Mapping the conflict in Aleppo
From September 2013 to January 2014, Caerus Associates worked with local research teams in Aleppo to conduct an assessment of the conflict in the city using First Mile Geo, a cloud-based map and data analytics platform. Thursday morning the American Security Project hosted a briefing in which Dr. David Kilcullen and Nathan Rosenblatt of Caerus reported their findings. The full report can be downloaded here.
Dr. Kilcullen (CEO, Caerus) explained that the report is not a policy prescriptive exercise. Above all else, Syria is a humanitarian tragedy. When working in a conflict zone, it is extraordinarily difficult to approach a civilian community to find out what is happening without jeopardizing or endangering them. Caerus has successfully done so in Aleppo.
Matt McNabb (CEO, First Mile Geo) described how over the last 3.5 years Caerus has been trying to understand how to enable local communities and NGOs to collect, share, and make visible insights that are apparent to people living on the ground but that are not obvious to outsiders. How can we make visible that which is hyper local in places of crisis? Through the report they were able to acquire information and drive local data-driven decision-making. Now the report is widely available to any interested parties.
Nathan Rosenblatt (MENA Analyst, Caerus) answered the question, why study Aleppo? In addition to being Syria’s largest and most diverse city, it is heavily divided and contested. With barrel bombs being regularly dropped by the Syrian government, thousands of people have fled the city. Conflict in Aleppo is relevant to and a microcosm of what is happening in Syria. Furthermore it has both urban/rural and ethnic/sectarian dynamics. Aleppo’s fate be similar to that of Mosul or Benghazi. The situation is difficult to control. This creates opportunities for non-state armed groups and terrorist networks to find safe havens and to thrive. One of the things that most motivates Caerus is how to identify armed groups that are exerting control over Aleppo. This helps to understand how groups take hold in the future and how they got there. This is important for future studies of the city and more generally Syria.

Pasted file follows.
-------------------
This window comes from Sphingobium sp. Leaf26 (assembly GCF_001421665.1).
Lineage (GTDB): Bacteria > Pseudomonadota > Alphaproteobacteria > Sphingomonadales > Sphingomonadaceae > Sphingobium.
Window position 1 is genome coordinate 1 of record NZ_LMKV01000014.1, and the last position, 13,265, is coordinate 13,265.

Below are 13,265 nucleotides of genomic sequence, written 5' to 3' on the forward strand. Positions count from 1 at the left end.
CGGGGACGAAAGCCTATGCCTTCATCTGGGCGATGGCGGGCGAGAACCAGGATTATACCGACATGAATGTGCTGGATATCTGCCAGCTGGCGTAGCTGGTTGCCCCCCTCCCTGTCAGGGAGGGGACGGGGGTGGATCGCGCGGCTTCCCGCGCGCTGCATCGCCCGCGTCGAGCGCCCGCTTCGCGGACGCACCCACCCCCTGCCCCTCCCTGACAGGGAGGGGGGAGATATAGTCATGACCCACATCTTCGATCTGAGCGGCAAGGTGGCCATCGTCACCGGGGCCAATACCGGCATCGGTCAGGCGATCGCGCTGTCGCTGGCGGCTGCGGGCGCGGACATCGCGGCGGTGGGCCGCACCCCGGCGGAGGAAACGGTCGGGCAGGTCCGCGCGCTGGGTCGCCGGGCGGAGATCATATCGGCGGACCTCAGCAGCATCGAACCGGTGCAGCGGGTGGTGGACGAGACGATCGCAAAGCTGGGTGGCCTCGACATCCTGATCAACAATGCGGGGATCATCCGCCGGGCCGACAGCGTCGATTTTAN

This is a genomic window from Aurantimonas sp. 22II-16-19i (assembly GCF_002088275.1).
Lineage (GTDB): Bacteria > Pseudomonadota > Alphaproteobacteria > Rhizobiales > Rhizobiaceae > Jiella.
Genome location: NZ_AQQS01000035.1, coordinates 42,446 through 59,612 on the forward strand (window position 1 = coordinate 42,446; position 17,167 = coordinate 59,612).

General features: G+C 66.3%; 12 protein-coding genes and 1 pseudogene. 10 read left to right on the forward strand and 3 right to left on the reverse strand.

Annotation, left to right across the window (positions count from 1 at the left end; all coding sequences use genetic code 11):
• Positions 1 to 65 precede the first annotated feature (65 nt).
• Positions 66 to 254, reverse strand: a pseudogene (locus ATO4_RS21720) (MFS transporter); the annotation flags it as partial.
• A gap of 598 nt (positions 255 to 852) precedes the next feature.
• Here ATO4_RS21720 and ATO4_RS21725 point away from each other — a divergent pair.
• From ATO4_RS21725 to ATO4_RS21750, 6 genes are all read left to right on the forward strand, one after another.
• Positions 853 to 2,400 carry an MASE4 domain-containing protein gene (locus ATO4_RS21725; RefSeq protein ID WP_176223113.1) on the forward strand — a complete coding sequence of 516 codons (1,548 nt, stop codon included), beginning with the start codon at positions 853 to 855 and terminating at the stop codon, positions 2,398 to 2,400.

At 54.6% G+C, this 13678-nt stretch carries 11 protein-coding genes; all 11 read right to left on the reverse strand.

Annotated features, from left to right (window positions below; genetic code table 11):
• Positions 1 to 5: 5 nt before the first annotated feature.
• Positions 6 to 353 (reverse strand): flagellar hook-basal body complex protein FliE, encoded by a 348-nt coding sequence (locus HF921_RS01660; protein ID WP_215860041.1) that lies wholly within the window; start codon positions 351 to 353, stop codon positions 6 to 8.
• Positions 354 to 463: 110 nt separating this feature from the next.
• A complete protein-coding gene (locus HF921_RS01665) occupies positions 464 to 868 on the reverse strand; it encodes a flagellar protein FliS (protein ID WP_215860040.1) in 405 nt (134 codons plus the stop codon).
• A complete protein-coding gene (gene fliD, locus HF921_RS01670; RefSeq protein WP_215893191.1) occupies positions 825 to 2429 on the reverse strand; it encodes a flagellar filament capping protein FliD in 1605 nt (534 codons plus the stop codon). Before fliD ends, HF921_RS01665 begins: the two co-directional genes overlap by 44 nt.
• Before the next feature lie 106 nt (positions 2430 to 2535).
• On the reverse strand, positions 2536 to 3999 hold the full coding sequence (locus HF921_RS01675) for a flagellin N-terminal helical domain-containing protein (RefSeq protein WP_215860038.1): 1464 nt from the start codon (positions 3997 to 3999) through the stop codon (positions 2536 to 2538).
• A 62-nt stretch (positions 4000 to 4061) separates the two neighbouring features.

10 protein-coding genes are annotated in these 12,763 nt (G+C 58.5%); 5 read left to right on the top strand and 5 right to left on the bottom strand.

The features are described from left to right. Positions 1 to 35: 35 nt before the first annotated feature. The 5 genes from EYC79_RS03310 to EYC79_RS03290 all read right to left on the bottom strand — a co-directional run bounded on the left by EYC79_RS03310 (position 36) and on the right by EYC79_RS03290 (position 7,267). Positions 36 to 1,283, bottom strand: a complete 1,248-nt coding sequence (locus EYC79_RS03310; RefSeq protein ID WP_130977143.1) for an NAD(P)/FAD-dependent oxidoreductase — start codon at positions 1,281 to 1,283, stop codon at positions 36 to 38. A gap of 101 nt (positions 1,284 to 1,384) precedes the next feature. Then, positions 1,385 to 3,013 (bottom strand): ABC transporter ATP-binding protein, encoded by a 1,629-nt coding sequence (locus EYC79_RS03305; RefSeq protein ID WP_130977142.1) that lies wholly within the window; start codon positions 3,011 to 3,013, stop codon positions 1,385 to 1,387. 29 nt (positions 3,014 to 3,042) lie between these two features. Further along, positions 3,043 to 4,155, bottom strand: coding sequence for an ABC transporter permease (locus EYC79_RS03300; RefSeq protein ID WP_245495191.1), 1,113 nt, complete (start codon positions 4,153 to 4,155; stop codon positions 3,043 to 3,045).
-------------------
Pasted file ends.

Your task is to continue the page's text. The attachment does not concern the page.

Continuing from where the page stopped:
The findings of the report were the following:
1) The Islamic State of Iraq and Syria (ISIS) has grown and evolved. Al Qaeda-affiliated ISIS actively imposes its ideology on residents in Syria. It is growing in the poorest parts of Aleppo and the newest areas of urban growth. ISIS directs its efforts towards “soft targets” – places away from the front-lines. These areas are less threatened by the regime and are not well protected by other opposition groups closer to the fighting. ISIS still controls more neighborhoods (10) than any other armed opposition group, despite their efforts to drive it out of Aleppo.
2) There has been a rise in “franchise” brigades. The total number of armed groups has been decreasing every month. The strongest brigades in each neighborhood are franchising the smaller brigades and becoming larger. Through this consolidation of brigades, they became larger, but fewer in number.
3) At the beginning of the research, regime-held bakeries charged 3-5 times more than those in opposition-held neighborhoods in Aleppo. In October 2013, regime-held area bakeries returned to pre-war bread prices and were cheaper than the opposition bakers. This is because the Syrian government only has one land supply route into Aleppo. When cut, the price of basic necessities rises. It wasn’t until October that the regime regained access to this route.
4) Opposition-held Aleppo’s most vulnerable neighborhoods receive some of the least assistance.
5) In four months of surveying 561 residents, Caerus learned that almost 40% of Aleppo residents – across all districts – believe no one is a legitimate representative of the Syrian people. In comparison, 21.3% of those surveyed believed the Free Syrian Army was the most representative and 12.1% believed the Assad regime was. As these two groups are the ones participating in the Geneva talks, these results suggest that neither has much legitimacy on the ground in Syria.
6) Regime support is not monolithic.
7) The regime deploys its Air Force Intelligence, the strongest agency in its security apparatus, to crush dissent. It now controls 10 out of 22 regime-held neighborhoods.
8) Armed groups from both sides set up checkpoints, restricting citizens’ movement and cutting off travel to and from Aleppo.
9) About 40% of bakeries in opposition-held Aleppo are closed or destroyed. The regime deliberately targets and drops bombs on bread lines. This causes residents to organize and work with neighborhood councils to distribute bread. Now about 90% of bakeries are not open to the public. Instead, bread is distributed by local neighborhood councils. While there is little variability in price, it is generally higher in opposition-held neighborhoods.
10) Caerus identified three municipal institutions that predated the uprising. All three were present in nearly every regime-held neighborhood. None existed in opposition-held areas. Residents in regime-held neighborhoods reported receiving more than 12 hours of electricity from the government grid. In contrast, residents in opposition-held neighborhoods have 6 or fewer hours of grid electricity. The Syrian government provides basic necessities to regime-held neighborhoods and sabotages opposition-held neighborhoods.
More information and interactive maps from the report can also be found here.